"I'm a white settler": Why that matters in healthcare - Friday December 16, 2016
Dr. Marica Anderson DeCoteau is one of the people working to bring course to that province.
Dr. Marcia Anderson DeCoteau is bringing the San'yas Indigenous Cultural Safety Training to Manitoba. She spoke to White Coat, Black Art from the Winnipeg studio, with her daughter Myla.
She was a guest on White Coat, Black Art when we broadcast a program called First Nations, Second Class Care.
At that time, she spoke about her experiences as an Indigenous physician and the racism her own father experienced in the healthcare system.
Anderson DeCoteau is hopeful this training will help her healthcare colleagues confront racism when they see it.
"In the WRHA (Winnipeg Regional Health Authority), it is considered more acceptable to say something racist than to challenge someone on saying something racist," she says.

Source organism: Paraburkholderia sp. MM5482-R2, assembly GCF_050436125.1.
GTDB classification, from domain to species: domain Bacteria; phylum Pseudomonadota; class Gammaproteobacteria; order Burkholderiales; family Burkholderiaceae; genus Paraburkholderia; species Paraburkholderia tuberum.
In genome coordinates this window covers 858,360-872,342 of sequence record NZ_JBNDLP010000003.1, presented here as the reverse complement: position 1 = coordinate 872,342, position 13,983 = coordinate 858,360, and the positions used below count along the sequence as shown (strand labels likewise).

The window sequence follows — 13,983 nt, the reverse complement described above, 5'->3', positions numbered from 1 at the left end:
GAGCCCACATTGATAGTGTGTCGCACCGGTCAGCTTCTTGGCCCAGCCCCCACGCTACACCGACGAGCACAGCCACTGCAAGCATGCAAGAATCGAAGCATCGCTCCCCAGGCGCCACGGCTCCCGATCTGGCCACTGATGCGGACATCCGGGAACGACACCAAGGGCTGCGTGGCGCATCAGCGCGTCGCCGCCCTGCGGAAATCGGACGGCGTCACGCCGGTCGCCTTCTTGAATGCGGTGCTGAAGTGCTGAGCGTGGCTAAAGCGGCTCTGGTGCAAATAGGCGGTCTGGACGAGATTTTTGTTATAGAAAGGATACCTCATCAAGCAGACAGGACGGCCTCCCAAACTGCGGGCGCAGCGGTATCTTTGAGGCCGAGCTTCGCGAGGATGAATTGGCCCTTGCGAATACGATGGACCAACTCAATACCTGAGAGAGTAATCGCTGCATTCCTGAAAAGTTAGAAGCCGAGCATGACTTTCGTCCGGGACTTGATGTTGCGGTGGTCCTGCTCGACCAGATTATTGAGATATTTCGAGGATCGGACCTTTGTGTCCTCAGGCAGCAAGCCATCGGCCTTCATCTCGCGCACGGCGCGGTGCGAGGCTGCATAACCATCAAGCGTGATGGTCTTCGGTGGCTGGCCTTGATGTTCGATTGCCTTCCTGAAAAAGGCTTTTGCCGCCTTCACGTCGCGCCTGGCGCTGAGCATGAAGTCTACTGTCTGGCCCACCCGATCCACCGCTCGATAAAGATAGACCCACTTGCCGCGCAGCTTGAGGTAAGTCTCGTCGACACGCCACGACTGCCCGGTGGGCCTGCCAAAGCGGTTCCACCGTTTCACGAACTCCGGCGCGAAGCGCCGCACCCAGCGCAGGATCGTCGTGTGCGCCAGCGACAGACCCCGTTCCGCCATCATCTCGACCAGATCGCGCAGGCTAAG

"I did a talk about a year ago for a family physician education day in Manitoba...And on the evaluation one of my physician colleagues had written something like 'Well, clearly residential schools worked, because you're educated now.'"
She had no recourse to confront him.
"There's no way to respond to the person or enter into a dialogue. The real advantage of the online facilitated course is there's an opportunity...to openly discuss biases they have."
She says while the healthcare system has far to go, she's had some difficult, but rewarding conversations with co-workers in recent months about their own biases.
"These types of conversations wouldn't even even be happening five years ago. It has taken generations of Indigenous people in the healthcare system to get to the point where we can have them now." - Dr. Marcia Anderson DeCoteau